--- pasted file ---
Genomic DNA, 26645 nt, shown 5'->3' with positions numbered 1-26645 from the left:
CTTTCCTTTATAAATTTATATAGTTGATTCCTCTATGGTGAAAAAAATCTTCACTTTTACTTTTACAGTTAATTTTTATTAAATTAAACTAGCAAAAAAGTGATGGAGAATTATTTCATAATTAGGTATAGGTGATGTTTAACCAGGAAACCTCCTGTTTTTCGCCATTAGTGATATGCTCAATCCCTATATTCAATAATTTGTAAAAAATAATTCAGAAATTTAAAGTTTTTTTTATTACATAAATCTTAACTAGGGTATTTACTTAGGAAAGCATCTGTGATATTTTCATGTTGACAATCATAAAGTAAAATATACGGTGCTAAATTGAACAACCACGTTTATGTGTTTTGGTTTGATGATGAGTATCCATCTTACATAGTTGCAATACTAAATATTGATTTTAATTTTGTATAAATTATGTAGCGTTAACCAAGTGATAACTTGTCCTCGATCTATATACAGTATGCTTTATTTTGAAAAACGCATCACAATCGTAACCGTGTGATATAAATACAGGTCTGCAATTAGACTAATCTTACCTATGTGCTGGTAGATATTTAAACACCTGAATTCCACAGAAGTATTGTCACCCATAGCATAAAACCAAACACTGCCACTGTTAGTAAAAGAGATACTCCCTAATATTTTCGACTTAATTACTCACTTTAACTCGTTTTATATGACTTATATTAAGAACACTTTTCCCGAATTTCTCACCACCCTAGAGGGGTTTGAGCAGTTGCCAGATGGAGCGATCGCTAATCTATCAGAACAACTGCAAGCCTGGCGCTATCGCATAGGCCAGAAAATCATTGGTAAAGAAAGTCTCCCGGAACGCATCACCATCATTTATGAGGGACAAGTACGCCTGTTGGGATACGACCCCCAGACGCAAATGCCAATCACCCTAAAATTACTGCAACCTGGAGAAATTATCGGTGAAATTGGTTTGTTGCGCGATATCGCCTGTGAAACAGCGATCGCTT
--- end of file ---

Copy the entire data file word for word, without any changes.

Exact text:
Genomic DNA, 26645 nt, shown 5'->3' with positions numbered 1-26645 from the left:
CTTTCCTTTATAAATTTATATAGTTGATTCCTCTATGGTGAAAAAAATCTTCACTTTTACTTTTACAGTTAATTTTTATTAAATTAAACTAGCAAAAAAGTGATGGAGAATTATTTCATAATTAGGTATAGGTGATGTTTAACCAGGAAACCTCCTGTTTTTCGCCATTAGTGATATGCTCAATCCCTATATTCAATAATTTGTAAAAAATAATTCAGAAATTTAAAGTTTTTTTTATTACATAAATCTTAACTAGGGTATTTACTTAGGAAAGCATCTGTGATATTTTCATGTTGACAATCATAAAGTAAAATATACGGTGCTAAATTGAACAACCACGTTTATGTGTTTTGGTTTGATGATGAGTATCCATCTTACATAGTTGCAATACTAAATATTGATTTTAATTTTGTATAAATTATGTAGCGTTAACCAAGTGATAACTTGTCCTCGATCTATATACAGTATGCTTTATTTTGAAAAACGCATCACAATCGTAACCGTGTGATATAAATACAGGTCTGCAATTAGACTAATCTTACCTATGTGCTGGTAGATATTTAAACACCTGAATTCCACAGAAGTATTGTCACCCATAGCATAAAACCAAACACTGCCACTGTTAGTAAAAGAGATACTCCCTAATATTTTCGACTTAATTACTCACTTTAACTCGTTTTATATGACTTATATTAAGAACACTTTTCCCGAATTTCTCACCACCCTAGAGGGGTTTGAGCAGTTGCCAGATGGAGCGATCGCTAATCTATCAGAACAACTGCAAGCCTGGCGCTATCGCATAGGCCAGAAAATCATTGGTAAAGAAAGTCTCCCGGAACGCATCACCATCATTTATGAGGGACAAGTACGCCTGTTGGGATACGACCCCCAGACGCAAATGCCAATCACCCTAAAATTACTGCAACCTGGAGAAATTATCGGTGAAATTGGTTTGTTGCGCGATATCGCCTGTGAAACAGCGATCGCTT